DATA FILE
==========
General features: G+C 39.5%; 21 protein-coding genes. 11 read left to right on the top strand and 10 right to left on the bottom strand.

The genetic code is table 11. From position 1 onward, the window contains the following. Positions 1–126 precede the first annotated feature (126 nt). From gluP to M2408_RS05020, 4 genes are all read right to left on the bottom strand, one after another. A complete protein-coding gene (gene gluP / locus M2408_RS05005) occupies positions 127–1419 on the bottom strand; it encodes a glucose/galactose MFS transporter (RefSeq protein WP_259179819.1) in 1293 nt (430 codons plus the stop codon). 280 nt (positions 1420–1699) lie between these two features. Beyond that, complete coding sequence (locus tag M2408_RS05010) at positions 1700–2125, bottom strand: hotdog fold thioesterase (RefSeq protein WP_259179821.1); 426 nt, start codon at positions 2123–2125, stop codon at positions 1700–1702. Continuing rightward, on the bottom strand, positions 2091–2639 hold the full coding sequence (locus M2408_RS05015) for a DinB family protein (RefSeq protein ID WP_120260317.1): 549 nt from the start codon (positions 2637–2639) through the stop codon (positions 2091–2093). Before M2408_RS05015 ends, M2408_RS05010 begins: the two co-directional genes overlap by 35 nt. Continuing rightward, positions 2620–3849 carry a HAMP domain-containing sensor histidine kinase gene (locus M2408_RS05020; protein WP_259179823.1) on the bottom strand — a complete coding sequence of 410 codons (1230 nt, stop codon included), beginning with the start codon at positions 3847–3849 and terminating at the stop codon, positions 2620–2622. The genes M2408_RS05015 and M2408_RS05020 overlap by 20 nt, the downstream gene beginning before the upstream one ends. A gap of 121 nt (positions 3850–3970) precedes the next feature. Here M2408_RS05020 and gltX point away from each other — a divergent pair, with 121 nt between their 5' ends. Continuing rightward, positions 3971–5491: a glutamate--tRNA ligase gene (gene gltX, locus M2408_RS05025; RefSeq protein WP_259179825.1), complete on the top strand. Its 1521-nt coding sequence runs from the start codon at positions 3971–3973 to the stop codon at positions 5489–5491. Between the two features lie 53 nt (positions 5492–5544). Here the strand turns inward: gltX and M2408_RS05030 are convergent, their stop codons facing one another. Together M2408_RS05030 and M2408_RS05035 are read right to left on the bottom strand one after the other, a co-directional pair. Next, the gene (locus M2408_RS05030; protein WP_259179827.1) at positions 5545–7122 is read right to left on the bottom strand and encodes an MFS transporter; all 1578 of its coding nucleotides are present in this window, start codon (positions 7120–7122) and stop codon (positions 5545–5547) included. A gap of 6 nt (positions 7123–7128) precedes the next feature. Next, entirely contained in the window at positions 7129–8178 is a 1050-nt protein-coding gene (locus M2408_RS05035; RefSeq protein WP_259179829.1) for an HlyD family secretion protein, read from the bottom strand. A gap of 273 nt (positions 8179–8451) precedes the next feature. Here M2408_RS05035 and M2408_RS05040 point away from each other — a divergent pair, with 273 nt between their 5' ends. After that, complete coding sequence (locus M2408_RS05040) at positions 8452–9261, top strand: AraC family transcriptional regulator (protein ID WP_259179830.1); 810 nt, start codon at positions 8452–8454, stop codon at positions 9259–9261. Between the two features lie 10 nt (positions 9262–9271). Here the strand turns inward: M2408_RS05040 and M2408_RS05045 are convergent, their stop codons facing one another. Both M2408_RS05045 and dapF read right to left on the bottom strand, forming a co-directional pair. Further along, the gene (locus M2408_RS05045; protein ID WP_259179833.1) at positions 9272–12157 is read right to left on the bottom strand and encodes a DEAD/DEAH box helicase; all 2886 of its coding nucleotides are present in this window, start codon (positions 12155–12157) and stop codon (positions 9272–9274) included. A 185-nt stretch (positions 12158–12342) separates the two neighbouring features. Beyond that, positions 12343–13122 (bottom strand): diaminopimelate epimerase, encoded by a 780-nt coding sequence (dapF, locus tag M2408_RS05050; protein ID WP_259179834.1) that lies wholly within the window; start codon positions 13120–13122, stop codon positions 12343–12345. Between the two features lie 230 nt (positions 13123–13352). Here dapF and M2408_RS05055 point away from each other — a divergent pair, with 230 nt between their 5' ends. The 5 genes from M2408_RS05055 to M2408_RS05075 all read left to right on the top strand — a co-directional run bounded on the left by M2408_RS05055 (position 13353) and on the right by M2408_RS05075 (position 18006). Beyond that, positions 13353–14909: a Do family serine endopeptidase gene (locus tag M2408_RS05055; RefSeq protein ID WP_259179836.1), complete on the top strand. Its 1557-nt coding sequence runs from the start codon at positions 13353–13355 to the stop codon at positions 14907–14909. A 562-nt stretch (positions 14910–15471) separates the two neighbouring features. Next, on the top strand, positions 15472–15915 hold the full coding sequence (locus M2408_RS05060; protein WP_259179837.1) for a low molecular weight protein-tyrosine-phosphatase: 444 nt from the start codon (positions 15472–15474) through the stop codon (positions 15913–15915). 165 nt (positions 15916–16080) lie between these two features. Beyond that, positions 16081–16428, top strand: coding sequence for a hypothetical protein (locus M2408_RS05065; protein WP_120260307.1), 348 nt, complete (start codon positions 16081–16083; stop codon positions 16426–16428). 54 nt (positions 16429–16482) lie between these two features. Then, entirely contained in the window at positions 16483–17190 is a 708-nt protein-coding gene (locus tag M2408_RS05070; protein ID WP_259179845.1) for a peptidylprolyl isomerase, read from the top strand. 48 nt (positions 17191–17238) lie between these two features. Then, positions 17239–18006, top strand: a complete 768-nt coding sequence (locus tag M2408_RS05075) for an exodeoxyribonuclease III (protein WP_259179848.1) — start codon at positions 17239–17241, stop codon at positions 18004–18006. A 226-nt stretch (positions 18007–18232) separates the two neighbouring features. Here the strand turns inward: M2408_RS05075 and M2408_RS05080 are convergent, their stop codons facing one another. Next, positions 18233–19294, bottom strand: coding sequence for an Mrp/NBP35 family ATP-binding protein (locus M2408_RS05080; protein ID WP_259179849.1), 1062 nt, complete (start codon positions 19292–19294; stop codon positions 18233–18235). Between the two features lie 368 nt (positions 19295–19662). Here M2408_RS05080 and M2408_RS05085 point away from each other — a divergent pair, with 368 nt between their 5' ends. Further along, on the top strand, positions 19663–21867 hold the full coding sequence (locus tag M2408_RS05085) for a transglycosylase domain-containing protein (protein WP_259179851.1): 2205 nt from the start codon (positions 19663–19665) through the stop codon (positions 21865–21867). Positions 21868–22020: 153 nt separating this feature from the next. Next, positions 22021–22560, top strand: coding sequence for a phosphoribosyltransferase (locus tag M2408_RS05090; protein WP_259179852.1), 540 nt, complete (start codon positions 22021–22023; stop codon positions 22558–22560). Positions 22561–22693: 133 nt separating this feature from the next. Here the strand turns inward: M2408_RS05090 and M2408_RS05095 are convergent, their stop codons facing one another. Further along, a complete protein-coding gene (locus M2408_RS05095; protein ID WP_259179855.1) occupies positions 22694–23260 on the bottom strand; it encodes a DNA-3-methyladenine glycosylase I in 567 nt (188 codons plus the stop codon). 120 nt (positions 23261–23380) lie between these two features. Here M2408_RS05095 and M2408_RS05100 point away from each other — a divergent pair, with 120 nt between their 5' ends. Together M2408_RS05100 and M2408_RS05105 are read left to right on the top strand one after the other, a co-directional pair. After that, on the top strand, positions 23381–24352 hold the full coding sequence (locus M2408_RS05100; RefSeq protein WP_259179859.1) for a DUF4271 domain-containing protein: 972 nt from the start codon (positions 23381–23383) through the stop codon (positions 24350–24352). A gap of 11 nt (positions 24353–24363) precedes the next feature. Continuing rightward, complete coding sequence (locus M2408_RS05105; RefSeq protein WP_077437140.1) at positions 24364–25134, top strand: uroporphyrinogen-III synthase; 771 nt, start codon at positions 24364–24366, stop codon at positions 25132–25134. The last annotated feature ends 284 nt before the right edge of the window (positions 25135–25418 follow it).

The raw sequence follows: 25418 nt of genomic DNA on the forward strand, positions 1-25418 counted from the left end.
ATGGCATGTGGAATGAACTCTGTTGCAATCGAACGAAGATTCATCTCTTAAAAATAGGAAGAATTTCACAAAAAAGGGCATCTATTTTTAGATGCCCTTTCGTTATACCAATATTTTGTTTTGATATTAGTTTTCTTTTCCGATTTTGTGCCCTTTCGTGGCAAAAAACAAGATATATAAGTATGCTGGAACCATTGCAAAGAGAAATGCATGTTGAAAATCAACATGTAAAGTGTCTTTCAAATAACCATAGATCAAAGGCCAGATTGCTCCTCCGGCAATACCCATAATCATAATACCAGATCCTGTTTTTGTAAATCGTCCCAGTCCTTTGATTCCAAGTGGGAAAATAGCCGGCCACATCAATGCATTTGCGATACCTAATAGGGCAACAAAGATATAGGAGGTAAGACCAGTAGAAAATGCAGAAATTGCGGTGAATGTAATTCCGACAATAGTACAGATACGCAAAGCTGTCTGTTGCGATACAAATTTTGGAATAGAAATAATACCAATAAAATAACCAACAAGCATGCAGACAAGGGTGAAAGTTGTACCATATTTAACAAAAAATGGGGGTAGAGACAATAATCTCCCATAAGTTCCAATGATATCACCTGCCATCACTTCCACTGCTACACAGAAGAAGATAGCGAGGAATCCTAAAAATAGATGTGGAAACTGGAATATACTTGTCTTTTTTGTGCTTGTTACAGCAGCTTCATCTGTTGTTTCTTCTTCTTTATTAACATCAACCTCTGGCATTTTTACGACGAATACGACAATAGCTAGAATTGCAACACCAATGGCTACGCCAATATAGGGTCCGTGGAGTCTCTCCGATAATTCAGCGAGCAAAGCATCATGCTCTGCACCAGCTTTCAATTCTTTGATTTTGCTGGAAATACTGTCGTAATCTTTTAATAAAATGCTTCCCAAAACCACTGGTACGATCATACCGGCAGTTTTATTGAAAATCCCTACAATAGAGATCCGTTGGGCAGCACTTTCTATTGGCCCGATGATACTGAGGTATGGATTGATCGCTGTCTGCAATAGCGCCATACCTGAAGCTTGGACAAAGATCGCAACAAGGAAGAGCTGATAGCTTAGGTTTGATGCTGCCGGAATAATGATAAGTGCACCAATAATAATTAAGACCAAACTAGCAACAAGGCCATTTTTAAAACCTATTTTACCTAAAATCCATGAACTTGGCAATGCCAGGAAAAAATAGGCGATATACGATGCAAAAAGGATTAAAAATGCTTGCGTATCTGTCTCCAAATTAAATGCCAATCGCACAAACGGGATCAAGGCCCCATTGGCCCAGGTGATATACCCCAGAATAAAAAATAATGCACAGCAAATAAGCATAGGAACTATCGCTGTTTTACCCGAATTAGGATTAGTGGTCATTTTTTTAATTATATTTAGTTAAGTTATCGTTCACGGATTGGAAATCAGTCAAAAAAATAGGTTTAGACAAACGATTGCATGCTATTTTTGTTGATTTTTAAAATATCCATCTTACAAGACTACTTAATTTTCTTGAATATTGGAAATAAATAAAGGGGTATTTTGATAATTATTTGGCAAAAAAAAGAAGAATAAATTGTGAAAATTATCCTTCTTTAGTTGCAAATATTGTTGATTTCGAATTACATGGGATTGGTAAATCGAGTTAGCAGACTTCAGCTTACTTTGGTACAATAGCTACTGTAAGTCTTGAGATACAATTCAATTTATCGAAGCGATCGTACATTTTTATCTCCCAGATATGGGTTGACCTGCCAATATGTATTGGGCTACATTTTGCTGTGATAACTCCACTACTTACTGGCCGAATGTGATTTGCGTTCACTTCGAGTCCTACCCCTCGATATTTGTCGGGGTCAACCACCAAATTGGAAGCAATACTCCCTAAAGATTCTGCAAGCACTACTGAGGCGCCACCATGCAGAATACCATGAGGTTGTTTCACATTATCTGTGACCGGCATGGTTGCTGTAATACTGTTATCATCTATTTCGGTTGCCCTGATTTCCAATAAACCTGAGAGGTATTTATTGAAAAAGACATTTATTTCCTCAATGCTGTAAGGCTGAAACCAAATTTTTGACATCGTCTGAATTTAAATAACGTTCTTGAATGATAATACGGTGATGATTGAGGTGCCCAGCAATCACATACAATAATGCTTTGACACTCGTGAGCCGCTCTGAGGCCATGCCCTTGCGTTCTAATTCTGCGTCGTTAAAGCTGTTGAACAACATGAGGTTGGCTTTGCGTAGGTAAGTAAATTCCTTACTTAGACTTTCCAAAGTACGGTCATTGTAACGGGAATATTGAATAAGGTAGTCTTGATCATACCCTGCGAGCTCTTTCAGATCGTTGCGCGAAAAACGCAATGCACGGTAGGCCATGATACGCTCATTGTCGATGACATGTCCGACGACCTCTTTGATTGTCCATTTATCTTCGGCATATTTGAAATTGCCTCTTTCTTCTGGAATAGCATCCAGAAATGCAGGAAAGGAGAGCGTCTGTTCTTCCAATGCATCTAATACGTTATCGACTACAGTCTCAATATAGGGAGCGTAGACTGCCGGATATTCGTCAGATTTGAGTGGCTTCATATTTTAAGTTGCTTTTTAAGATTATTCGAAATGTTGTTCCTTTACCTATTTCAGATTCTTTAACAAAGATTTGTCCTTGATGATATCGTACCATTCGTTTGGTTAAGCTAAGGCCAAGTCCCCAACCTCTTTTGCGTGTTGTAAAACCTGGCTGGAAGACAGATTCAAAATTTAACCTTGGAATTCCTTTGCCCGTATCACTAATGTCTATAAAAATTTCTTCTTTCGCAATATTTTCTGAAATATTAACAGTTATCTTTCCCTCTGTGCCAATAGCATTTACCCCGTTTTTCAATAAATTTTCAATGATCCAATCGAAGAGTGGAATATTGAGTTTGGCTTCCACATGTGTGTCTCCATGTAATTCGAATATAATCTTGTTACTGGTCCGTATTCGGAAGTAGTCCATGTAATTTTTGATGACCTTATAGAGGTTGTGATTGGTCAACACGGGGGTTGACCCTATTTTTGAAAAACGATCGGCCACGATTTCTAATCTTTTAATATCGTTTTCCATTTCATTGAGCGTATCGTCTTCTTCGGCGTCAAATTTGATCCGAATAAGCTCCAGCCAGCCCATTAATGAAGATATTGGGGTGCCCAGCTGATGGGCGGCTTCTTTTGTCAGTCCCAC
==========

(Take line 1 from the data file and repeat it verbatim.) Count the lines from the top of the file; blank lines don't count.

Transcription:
General features: G+C 39.5%; 21 protein-coding genes. 11 read left to right on the top strand and 10 right to left on the bottom strand.